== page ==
05 April 2015

Link round-up for 5 April 2015

You didn't think those were real bricks, did you?

This gym offers a cardio workout with an incentive (found via Mendip).

Tengrain does Easter.

Teh shrooms will save the world (found via GoodShit).

No need to bother with the election -- Republicans have a sure-fire plan to destroy both Hillary and Obama.

This short William Blake poem will give you a feel for life under a theocracy.

And somebody photographed the sign!

This Canaanite myth is probably the basis of the story of Adam and Eve.  The changes between the original version and the Biblical one are revealing.

So far, Obamacare has prevented about 50,000 deaths.

As recently as the 1950s, the Dutch Catholic Church used castration to punish boys who reported sexual abuse.

This overview of anti-Semitism in Europe is seriously discouraging.

The ideology of Geoffrey Botkin epitomizes the cold horror of rigid fundamentalism.

Iran is more modern than you think (and mall consumerism is now a thing, apparently).

Is the Republican party a cesspit of anti-gay bigotry?   There's plenty of evidence.

Ted Cruz is our anointed king (seriously, read it, these people walk among us).

Sometimes a picture really does say more.

The Indiana backlash reflects exasperation with right-wingers' twisting of concepts like religious freedom.  For all their whining, they're not beaten yet.

Tim McGaha looks at the endgame of the Civil War -- the Confederacy's self-delusion in the face of onrushing defeat reminds me a little of modern Republicans.

Christian dogma leads to ghastly mishandling of sexual assault cases at Bob Jones University (found via Republic of Gilead).

Jesus stages a daring hostage-rescue raid (somebody should do a comic book about this).

Big-business opposition to anti-gay laws is dividing Republicans, driving a wedge between fundies and business (see comments).

The vigorous anti-theist position is rooted in truth, not tactics.

Great news, there's no evidence linking you to the crime!  Oops, sorry we kept you on death row for 30 years.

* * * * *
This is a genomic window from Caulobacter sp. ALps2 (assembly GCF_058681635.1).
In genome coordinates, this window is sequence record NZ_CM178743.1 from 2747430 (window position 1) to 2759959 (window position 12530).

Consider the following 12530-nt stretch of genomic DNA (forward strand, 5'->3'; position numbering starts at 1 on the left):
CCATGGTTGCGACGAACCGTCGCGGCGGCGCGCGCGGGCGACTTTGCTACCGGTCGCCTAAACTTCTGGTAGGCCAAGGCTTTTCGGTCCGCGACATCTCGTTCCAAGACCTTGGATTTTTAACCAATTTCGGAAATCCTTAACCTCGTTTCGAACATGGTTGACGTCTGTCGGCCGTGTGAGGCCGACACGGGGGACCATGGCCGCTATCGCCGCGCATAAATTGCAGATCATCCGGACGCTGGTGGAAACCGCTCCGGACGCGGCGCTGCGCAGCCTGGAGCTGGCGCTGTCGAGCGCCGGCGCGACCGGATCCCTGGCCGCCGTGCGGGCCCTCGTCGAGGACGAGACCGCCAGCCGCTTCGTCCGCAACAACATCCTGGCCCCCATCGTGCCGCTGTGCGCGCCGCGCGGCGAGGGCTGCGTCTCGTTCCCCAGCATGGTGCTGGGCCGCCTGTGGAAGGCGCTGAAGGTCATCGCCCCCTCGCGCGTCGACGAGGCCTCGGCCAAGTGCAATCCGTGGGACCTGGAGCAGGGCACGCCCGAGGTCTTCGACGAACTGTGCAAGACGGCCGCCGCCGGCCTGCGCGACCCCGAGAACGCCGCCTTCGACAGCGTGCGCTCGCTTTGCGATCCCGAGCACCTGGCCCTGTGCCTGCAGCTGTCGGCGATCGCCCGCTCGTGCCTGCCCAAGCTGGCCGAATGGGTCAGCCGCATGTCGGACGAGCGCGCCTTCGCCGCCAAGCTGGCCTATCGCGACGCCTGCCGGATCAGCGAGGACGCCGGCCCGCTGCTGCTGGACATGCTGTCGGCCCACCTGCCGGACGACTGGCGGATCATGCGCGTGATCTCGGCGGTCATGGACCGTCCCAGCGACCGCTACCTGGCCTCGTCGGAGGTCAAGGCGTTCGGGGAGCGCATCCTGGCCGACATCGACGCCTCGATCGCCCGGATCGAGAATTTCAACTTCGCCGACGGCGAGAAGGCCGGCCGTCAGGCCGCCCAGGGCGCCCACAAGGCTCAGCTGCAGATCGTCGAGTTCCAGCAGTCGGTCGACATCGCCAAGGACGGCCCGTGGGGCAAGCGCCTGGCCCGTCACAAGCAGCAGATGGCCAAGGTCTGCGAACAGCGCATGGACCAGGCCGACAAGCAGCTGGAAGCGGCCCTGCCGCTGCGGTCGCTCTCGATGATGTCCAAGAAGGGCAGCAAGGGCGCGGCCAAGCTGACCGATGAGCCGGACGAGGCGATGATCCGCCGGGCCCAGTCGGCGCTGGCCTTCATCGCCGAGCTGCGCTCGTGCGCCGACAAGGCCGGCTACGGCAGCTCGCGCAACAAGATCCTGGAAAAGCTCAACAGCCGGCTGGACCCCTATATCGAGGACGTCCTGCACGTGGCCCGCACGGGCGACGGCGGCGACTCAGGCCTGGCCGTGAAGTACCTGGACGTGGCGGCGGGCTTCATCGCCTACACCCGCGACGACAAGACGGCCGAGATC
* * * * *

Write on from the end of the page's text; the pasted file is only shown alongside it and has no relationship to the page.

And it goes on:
Under Christie, the New Jersey lottery falls victim to yet another privatization fiasco.

Fred Phelps is gone, but the Independent Fundamentalist Baptists will do in his absence.

Here are some important truths about American slavery.

There's a promising new male birth control method in the works, but it faces obstacles (found via GoodShit).

83% of Americans call themselves Christian, but beliefs are so heterodox that far fewer can credibly claim the name.  RedState throws a fit.

The battle of Indiana is a huge defeat for the anti-gay movement (found via Republic of Gilead) and for "Christian nation" culture (found via Fair and Unbalanced).

I agree with Gryphen here -- it's not acceptable to terrorize people with threats, even if they're bigots.

Huckabee goes off the deep end (found via Republic of Gilead).

18 years in prison seems hardly enough for this invasion of privacy.

Republicans have a path to victory, but they aren't on it.

We need to keep an eye on this minister -- he sounds dangerously out of control.

Despite Saudi bombing, the Houthi rebels continue to advance in Yemen.  Kaveh Mousavi has five important reminders about the conflict.

Presidential approval ratings since Eisenhower reveal effects of right-wing epistemic closure.

Jon Stewart's successor has a few issues.

Here's a look at the 9/11 Memorial Museum (found via GoodShit).

[Note:  I'm not bothering to separate these out by geographical area any more.  "Lighter" items are still at the beginning.]

4 Comments:

Anonymous NickM said...

D'ya think (as in the UK) the use of the term "contraception" might move the debat further than the use of the term "birth control"? Birth control always seemed to me to be a way of having a couple of kids nicely spaced and not a dozen. My wife has a hormonal implant which is virtually fool-proof because neither of us want kids. That's contraception.

Why do Americans use a term that, to me, implies something other than sex as fun and a bound between two humans?

Ya get me? I'm a bit Brahms.

05 April, 2015 10:32  
Blogger Infidel753 said...

Nick: I don't have the impression there's felt to be any real difference between the two terms, at least in the US.

07 April, 2015 03:37  
Anonymous Zosimus the Heathen said...

Re the piece about Iran being a lot more modern than many people think, there's a young Iranian woman who works at the same place I do, who once complained that she's had people make some utterly ridiculous assumptions about her based on where she comes from. One twit, for example, assumed she'd lived in the desert and ridden a camel everywhere back in Iran (she actually comes from Tehran, and said she'd never even seen a camel until she'd come out here to live*!), while an even bigger fool assumed she didn't know what toast was!

*Fun fact: there're so many camels living in the Australian outback that we've actually begun exporting them to the Middle East! Not sure when they were introduced here, but I have a feeling it was in the 19th Century, when a lot of Afghans came out here to live and work (a rather fascinating chapter in Australian history that not many people know about).

09 April, 2015 05:12  
Blogger Infidel753 said...

Zosimus: Sounds depressingly familiar. There are certainly people in the US who are similarly ignorant. It's no wonder quite a few people from the Middle East think we're all dimwits.

10 April, 2015 03:50  

Post a Comment

Links to this post:

Create a Link

<< Home